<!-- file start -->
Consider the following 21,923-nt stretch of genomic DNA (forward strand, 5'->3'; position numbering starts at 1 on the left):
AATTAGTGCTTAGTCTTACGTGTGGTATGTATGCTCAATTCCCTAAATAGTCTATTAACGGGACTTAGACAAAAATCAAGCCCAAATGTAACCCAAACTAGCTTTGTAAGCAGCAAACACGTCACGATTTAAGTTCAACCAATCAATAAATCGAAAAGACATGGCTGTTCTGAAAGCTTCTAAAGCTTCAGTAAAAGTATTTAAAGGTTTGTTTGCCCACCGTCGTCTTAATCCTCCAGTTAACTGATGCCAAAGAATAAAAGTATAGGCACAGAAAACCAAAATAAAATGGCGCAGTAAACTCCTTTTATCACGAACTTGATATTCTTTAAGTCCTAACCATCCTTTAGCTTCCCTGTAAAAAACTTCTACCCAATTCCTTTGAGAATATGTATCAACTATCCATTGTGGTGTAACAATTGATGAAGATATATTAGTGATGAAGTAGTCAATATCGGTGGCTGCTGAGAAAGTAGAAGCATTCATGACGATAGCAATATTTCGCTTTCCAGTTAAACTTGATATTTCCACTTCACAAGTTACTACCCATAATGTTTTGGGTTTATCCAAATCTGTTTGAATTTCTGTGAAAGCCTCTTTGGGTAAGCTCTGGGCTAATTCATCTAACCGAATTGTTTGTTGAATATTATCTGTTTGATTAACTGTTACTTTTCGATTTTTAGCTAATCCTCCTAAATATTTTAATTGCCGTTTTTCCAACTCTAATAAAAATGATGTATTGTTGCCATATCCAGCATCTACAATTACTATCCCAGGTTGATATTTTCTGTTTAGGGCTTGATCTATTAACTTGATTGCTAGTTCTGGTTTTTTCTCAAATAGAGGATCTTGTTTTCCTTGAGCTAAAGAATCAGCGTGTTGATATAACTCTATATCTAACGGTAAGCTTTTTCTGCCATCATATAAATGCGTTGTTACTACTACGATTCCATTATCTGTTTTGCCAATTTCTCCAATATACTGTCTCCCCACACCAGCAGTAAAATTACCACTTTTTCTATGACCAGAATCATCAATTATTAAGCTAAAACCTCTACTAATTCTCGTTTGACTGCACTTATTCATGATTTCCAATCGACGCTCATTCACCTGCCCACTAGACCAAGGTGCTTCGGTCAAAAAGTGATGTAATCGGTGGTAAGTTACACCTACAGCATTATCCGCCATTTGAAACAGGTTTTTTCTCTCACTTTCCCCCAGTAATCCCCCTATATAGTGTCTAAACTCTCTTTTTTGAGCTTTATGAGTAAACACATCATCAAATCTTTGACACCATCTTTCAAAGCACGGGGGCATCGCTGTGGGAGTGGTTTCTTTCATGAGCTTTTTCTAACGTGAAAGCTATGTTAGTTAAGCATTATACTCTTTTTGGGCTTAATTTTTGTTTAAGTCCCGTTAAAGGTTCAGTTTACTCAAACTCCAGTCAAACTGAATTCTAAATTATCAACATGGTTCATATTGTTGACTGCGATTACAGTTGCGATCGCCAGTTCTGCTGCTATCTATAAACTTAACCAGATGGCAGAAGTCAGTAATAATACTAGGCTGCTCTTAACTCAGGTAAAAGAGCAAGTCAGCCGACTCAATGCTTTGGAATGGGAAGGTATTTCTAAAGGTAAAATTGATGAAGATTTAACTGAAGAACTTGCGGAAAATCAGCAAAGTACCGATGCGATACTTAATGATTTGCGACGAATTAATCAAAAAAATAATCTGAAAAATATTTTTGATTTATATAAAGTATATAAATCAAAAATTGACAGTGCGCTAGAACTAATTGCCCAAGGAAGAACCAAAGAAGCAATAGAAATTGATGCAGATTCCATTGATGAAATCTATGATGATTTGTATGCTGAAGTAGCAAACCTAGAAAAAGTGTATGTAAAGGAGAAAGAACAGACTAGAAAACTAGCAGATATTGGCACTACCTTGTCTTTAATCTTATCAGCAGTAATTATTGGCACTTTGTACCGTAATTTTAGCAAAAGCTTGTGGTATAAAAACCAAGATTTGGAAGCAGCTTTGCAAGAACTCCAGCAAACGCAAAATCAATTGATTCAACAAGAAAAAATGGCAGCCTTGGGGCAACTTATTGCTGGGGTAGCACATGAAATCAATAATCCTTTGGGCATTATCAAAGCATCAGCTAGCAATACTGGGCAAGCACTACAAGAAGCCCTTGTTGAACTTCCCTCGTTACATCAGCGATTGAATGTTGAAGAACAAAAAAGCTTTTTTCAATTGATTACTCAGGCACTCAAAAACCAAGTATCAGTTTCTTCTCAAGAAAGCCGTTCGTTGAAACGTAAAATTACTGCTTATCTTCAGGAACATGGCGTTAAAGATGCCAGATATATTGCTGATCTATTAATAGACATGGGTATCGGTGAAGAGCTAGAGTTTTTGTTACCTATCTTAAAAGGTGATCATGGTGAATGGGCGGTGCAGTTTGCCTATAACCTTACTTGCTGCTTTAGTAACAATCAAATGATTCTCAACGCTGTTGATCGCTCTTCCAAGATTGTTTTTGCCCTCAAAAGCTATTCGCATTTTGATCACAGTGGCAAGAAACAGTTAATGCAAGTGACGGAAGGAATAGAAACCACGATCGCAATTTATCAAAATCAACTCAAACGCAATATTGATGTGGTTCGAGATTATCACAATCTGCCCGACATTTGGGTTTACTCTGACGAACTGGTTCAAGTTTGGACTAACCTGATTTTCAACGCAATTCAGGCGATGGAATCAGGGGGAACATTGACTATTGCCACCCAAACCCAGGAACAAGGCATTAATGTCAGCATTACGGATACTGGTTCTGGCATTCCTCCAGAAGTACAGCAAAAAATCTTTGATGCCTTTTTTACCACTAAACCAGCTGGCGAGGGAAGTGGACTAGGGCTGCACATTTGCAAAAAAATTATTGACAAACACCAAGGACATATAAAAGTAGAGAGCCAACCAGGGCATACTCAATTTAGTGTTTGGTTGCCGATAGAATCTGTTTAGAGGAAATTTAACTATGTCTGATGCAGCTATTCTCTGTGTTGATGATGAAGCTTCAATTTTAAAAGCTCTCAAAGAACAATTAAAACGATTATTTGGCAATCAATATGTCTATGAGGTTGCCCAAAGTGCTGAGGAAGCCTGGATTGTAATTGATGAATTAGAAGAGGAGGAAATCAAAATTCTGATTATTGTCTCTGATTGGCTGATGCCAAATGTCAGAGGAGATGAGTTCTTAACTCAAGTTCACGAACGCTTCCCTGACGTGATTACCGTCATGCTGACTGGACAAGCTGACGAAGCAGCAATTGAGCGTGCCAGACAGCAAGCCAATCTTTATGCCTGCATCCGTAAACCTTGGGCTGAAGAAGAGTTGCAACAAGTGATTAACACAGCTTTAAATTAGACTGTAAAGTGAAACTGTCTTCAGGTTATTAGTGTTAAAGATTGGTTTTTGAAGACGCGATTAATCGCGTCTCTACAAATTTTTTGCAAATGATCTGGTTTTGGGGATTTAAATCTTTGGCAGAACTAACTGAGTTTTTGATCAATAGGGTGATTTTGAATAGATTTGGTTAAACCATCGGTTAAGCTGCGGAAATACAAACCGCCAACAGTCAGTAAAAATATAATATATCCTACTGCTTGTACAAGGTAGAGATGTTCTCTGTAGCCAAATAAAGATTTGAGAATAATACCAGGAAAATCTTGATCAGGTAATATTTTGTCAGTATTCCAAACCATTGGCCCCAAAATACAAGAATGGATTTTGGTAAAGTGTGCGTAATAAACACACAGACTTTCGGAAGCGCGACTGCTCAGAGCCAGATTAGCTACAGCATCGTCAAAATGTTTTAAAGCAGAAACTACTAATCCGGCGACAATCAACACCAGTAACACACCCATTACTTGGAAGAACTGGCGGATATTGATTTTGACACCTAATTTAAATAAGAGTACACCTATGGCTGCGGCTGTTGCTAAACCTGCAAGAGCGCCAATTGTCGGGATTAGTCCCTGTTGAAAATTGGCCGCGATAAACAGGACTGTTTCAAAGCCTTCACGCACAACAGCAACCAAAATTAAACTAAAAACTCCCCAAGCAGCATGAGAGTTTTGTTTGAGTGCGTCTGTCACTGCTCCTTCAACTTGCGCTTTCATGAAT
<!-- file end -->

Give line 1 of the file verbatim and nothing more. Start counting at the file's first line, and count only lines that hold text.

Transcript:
Consider the following 21,923-nt stretch of genomic DNA (forward strand, 5'->3'; position numbering starts at 1 on the left):